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Essay

First Snow

By November 28, 2014 No Comments
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First Snow (upper case) is supposed to fall from heavenly clouds that spill feathers. It’s supposed to descend as if Mother Nature, somewhere up above, opened her shapely hands to the world and layered it gently in alabaster.

Supposed to. Two weeks ago our first snow came in sideways, riding a northwest wind angry enough to rip off your face with its disgraceful cold. I tried unsuccessfully to head it off at the pass by heading up Edmonton, but three inches of snow fell before I arrived, and I couldn’t stifle its reach. All week long, those evil winds blew down from Alberta as if the plains were playground slide. It was weeks before Thanksgiving, and we were already besieged by January.

Last weekend was no better. On Saturday, it took me at least an hour longer than it should to get to the Twin Cities, even though I took the high road, the interstate, hoping for open pavement. Wasn’t to be. Get behind a truck or plow, and you lose all semblance of human choice. You’re nothing more than four frozen tires in a dense cloud.  

Sunday, on the way back, I couldn’t help but wonder how the old settlers from Traverse des Sioux were doing along that county road north of St. Peter. You can’t help but feel a little sorry for those old folks in all that cold, buried beneath the first snow.

Besides, there are a few old missionaries there–and their families, and I’ve got some sympathy for them, had just talked about another bunch in an adult Sunday School. Old 19th century missionaries are generally despised these days, simply cast as the front wave of America’s own colonialism and the death of Native cultures from Massachusetts to Marin County. In the 1860s, the Dakota in southern Minnesota couldn’t help seeing them as the white man’s black-robed Special Forces sneaking into the territory under cover of the Gospel, even though the missionaries never thought of themselves that way. They were committed abolitionists out to bring some justice and grace and love to victims of hate. 

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In 1835, this man, Rev. Thomas Williamson, was the first ordained Presbyterian pastor to come to Minnesota territory. He put down a pulpit in western Minnesota, where he ministered to the Dakotas for years and years. After 38 Dakota men were hung in Mankato, after the Dakota War of 1862, Williamson pleaded with President Lincoln–and finally got–the release of hundreds of others who’d been kept, very much against their will, in a number of places that were, to say the least, anything but pleasant.

But there are others out there too, lots of old settlers, all of them well-acquainted with Minnesota cold. They likely kid each other about it now that winter’s  once again settling in. After all, they were here when the only heat was wood fires, when the only homes were made of sod or rough-cut timber, when half the winter was spent twisting prairie grass into fuel.  I’m sure First Snow wasn’t as joyless to them as it was to me, in the Honda Pilot, heated seats too. 

Here’s a man killed in the Dakota War–Amos W. Huggins, slain on August 19, 1862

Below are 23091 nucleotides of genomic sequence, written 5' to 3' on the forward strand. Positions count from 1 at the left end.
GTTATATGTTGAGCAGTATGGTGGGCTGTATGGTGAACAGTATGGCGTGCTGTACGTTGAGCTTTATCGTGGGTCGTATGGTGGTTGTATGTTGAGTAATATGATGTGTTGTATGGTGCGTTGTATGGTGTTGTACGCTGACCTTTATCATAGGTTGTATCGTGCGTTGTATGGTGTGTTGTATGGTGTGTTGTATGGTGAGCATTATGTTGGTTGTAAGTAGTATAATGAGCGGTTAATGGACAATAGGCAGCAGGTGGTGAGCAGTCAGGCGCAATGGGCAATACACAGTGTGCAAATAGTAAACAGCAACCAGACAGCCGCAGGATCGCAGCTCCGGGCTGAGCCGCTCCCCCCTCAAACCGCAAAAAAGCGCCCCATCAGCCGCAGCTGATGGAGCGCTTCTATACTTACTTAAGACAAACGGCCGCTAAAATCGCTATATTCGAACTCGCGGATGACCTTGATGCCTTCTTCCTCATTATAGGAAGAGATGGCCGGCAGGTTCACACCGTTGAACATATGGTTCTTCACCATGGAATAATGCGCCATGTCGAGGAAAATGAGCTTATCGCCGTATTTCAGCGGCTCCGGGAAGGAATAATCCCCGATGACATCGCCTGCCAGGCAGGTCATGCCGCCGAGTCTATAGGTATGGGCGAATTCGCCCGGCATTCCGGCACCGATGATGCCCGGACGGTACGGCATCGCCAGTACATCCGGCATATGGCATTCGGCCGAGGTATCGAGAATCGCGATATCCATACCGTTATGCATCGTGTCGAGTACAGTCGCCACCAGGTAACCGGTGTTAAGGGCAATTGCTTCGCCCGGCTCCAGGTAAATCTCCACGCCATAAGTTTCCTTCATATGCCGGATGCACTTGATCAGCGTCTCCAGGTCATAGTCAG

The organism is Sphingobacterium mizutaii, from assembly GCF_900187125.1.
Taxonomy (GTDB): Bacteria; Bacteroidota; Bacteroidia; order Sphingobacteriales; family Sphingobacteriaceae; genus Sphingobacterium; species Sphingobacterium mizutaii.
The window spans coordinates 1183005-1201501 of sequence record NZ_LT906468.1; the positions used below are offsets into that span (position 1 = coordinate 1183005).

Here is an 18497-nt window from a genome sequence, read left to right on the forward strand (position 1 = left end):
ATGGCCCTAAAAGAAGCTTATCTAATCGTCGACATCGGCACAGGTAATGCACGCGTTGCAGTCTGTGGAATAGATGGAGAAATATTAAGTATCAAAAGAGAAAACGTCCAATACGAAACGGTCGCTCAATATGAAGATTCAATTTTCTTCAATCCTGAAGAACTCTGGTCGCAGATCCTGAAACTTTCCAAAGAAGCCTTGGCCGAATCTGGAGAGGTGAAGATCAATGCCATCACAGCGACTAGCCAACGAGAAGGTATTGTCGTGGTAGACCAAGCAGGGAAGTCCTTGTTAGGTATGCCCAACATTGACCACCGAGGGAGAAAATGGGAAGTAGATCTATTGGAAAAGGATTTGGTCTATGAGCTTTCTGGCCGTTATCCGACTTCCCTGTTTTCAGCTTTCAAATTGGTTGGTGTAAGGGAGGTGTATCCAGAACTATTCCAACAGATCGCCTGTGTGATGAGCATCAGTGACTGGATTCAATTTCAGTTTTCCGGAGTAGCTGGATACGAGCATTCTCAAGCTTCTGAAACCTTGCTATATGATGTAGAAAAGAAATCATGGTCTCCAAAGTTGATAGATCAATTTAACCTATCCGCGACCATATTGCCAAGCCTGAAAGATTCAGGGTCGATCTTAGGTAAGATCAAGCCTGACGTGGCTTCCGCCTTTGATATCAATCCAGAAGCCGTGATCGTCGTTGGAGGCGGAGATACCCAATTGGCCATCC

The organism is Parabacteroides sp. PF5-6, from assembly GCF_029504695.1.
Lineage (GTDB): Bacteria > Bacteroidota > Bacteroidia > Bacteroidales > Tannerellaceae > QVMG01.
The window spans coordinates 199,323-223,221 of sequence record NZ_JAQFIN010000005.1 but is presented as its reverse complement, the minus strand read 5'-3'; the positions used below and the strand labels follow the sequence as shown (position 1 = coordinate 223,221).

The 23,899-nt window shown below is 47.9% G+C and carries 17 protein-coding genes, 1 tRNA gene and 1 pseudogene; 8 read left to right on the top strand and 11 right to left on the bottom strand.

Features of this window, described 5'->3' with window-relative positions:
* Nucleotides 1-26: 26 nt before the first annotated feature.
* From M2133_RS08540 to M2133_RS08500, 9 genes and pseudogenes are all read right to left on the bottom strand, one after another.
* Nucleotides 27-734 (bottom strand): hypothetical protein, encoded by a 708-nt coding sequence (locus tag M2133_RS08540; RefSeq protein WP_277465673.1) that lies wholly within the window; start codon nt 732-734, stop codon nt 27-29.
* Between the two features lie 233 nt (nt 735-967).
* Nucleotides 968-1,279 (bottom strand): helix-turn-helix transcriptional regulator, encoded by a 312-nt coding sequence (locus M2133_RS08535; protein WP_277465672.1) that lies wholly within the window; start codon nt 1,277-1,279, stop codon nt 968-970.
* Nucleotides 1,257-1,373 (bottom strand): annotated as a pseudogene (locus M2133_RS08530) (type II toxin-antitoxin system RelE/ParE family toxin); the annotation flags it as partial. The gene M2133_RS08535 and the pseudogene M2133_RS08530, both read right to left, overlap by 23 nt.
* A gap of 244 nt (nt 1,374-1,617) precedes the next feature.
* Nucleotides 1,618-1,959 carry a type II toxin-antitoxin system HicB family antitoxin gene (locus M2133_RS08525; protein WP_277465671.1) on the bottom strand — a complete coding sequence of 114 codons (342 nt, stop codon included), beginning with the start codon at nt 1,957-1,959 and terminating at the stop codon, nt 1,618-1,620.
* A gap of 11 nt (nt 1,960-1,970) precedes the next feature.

His gravestone stands alongside his brother’s, who was gravely wounded at what the stone calls “The Battle of New Ulm,” August 23, just four days after brother Amos had been killed. What happened to Alex and Lydia Huggins, the parents, I don’t know; but a chapter of their story will be told in these two stones until the stones themselves crumble. Rufus A, just 16 years old, was mortally wounded in August, but didn’t die of those wounds, the stone says, until December 16. I wonder if Alex and Lydia ever got over their losses.

I don’t think any of the residents were all that thrilled to have a visitor set footprints in the first snow Sunday afternoon, but then they’re not particularly concerned about who might set foot up on the hill, first snow or not. After all, they’ve been residents here for a long, long time.

Who knows? Maybe they chatted about it later–“Anybody know that heavy-set stranger in the black stocking cap? Iowa licence on that Honda, too yet.”  

It was frigid out there, single digits, I’m sure.  And quiet, the long winter shadows of all those skeletal hardwoods on a forest floor of first snow turning the whole place into a cathedral. 

“For what is life,” the scripture etched on Rufus W’s stone asks, a line that doesn’t end with a question mark because that first sentence isn’t really a question at all but an introductory clause to what follows:  “It is even a vapor that appeareth for but a little time and then vanisheth away.” 

Which is why, I guess, a half-hour visit in the company of those old missionaries, even in old-fashioned Minnesota-cold, was more than enough to warm the soul.  

James C. Schaap

James Calvin Schaap is a retired English prof who has been something of a writer for most of the last 40 years. His latest work, a novel, Looking for Dawn, set in reservation country, is the story of two young women joined by their parents' mutual brokenness and, finally, a machine-shed sacrament of reconciliation. He writes and narrates a weekly essay on regional history for KWIT, public radio, Sioux City, Iowa. He and his wife Barbara live on the northern edge of Alton, Iowa, the Sgt. Floyd River a hundred yards or so from their back door. They have a cat--rather, he has them.

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